Going the Distance: Funding your Future in Space

Artist impression of a suspected ring at the center of our galaxy. Image Credit: ESA/NASA/JPL-Caltech

You are headed for the stars. Your vessel’s call sign is, “Chemistry,” “Computer Science,” “Mechanical Engineering,” or “Medicine”. If there were a spacecraft labeled, “Next stop: PhD in Physics,” you wouldn’t hesitate to get on it. You will save the oceans, explain climate change and find life on another planet.

Nothing on Earth should stand between you and your scientific future: funding least of all. The staff at Astrobiology Magazine and gURLs in space want you to have a successful mission. We want you out here with us, asking and answering important questions about the universe. To this end, we have complied a list of resources to take you far in your academic careers.

Whether you are a graduate student, an undergraduate, a current researcher or a science teacher, we have something for you to consider.

Women are still under-represented in the sciences. The resources we will be listing in the coming posts are specifically aimed at scientists of the female sort. There are additional scholarships available for cultural minorities and those from modest socioeconomic backgrounds.

Helpful tips are here as well, which apply to scientists of every gender, extraction and persuasion.

Please share this information on your favorite social media outlets. Let’s spread the word about what’s out there to help women and girls in the sciences.

Post #1: Constellations of support: how to make the best use of scholarships in the sciences

First a bit of advice. A wide variety of scholarships are available for young women pursuing careers in the sciences. Whether your passion is engineering, physics, chemistry, astronomy or biology, support can be found to assist in achieving your dream.

Caltech graduate student Jena Johnson examines a 2.415 billion-year-old rock in South Africa where evidence of an early manganese-oxidizing photosystem was found. Johnson was a recipient of The Lewis and Clark Fund for Exploration and Field Research in Astrobiology, which is supported by the NASA Astrobiology Institute and the American Philosophical Society (APS). Credit: Caltech

It is a good idea to apply to as many scholarships as you can. If you are eligible, apply. Apply, apply, apply. Retain copies of applications in easily accessible places such as google docs or dropbox. Once you have applied to one scholarship, and written an essay or four, you will have organized almost all of the information you will need to apply to many more scholarships.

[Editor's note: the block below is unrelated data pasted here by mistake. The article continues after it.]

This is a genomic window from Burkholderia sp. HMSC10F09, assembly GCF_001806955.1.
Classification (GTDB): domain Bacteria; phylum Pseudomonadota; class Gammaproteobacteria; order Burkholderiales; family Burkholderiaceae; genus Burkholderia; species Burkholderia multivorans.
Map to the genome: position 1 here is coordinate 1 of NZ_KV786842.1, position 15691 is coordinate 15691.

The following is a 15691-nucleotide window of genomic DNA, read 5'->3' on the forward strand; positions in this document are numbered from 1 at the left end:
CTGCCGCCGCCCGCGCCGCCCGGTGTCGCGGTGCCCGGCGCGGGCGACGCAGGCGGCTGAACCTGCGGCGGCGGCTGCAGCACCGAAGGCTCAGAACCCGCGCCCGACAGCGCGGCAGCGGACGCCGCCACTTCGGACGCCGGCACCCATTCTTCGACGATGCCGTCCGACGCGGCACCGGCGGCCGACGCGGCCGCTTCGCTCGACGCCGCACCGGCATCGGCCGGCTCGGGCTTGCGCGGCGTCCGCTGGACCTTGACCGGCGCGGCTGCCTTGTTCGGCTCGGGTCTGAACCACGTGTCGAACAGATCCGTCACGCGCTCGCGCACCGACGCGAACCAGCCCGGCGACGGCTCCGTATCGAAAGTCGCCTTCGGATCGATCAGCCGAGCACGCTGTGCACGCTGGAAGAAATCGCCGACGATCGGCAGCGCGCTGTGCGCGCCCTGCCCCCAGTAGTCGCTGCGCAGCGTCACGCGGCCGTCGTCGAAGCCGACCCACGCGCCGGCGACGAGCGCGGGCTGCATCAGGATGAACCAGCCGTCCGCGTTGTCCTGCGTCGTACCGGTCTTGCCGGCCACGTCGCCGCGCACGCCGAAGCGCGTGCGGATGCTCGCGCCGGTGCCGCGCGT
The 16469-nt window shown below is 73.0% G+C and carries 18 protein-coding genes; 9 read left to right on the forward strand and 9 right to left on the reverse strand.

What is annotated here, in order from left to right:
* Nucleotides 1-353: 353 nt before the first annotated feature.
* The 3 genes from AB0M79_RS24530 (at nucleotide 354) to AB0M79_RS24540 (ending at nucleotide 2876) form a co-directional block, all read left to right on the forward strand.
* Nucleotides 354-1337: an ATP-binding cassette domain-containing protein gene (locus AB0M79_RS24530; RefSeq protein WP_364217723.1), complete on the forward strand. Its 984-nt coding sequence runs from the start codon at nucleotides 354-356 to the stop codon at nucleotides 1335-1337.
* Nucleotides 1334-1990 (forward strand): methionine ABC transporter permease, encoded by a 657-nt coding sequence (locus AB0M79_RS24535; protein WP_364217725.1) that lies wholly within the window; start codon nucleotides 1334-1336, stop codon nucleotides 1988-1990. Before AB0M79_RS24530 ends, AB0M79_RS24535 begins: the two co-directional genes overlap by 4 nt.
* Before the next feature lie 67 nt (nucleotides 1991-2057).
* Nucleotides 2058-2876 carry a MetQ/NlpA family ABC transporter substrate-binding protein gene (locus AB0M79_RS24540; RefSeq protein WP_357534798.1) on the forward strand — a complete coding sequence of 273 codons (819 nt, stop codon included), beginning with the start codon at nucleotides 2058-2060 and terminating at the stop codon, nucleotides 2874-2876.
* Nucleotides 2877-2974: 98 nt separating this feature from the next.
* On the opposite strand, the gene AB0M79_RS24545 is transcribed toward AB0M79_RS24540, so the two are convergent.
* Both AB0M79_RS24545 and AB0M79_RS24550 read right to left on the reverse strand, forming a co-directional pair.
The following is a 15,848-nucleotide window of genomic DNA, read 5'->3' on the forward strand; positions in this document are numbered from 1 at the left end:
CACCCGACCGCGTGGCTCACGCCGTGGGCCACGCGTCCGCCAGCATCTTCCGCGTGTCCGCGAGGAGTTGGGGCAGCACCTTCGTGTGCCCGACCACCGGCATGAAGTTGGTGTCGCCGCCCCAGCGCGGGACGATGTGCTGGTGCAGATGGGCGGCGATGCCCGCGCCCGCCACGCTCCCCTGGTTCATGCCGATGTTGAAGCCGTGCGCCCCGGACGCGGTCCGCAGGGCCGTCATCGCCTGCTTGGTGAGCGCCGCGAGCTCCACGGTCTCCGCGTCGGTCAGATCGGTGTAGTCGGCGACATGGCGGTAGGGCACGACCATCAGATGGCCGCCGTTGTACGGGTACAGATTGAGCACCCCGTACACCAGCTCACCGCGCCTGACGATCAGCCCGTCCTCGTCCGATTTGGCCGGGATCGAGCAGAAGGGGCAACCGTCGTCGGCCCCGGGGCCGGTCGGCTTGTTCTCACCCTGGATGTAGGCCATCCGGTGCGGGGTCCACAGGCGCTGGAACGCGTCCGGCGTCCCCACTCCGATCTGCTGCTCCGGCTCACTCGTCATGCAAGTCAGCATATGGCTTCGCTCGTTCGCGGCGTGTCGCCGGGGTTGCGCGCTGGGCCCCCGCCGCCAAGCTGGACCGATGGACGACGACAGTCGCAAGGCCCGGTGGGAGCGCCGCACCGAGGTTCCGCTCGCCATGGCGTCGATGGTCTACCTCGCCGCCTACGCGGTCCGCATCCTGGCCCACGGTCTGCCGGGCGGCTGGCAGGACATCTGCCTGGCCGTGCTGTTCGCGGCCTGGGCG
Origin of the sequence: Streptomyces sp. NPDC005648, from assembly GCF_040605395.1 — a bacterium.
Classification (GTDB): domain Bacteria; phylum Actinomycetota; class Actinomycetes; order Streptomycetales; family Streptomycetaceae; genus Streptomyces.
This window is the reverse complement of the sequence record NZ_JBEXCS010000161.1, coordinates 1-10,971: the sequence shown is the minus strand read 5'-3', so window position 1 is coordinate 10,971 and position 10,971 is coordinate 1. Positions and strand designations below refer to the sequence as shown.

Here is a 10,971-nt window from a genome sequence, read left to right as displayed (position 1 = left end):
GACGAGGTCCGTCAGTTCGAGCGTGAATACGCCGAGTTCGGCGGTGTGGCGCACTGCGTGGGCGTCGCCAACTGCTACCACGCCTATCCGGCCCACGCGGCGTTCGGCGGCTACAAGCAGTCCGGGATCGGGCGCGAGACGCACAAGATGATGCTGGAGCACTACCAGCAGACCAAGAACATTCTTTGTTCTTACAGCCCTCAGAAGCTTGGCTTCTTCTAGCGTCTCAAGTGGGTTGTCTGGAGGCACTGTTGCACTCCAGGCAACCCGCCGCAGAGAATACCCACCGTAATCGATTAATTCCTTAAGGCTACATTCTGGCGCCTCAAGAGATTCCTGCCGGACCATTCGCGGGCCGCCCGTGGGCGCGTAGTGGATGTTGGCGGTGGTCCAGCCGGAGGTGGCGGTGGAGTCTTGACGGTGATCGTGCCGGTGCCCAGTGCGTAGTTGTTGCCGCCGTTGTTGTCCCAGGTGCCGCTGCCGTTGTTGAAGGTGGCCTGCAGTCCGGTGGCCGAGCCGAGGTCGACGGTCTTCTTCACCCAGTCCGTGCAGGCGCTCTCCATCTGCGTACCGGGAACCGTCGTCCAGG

Being a finalist or a semi-finalist in a scholarship gives you the clout and confidence to apply again. Once you win one scholarship, others often follow. If you are awarded a scholarship, but circumstances intervene that prevent you from ultimately accepting the scholarship, don’t fret. The honor associated with winning will stick with you forever. It will stand out on your CV and make you an attractive candidate for further awards of all kinds, as well as research positions and other forms of employment.

Through the process of applying you get your name out there, which is an important part of making your way into any field, including the sciences.

If a career in the sciences is your future, then your future will be filled with requests for support. Funding, advising, equipment, facilities and so on: learning to ask for these essentials in an effective way is vital to your future.

Take a quick look at the opportunities in the coming posts, then take the next important step: signing up for the social networks where scholarships are advertised. If a deadline for the perfect scholarship has passed, download the application, assemble the materials, put the next due-date on your online calendar, and wait. Scholarships come around in cycles. Your turn to apply will come again. In the meanwhile, follow the institution offering the funding on facebook, google plus and twitter. Groups that support young women in the sciences also offer conferences and other opportunities to propel you into your future career.

The best thing I can offer you is this: Keep moving. Do not be deterred by perceived defeats, large or small. Physics teaches us that momentum is about movement. To become a powerful force in this universe, whatever your chosen direction, keep going and bring others with you. Remember that the mass counts, too.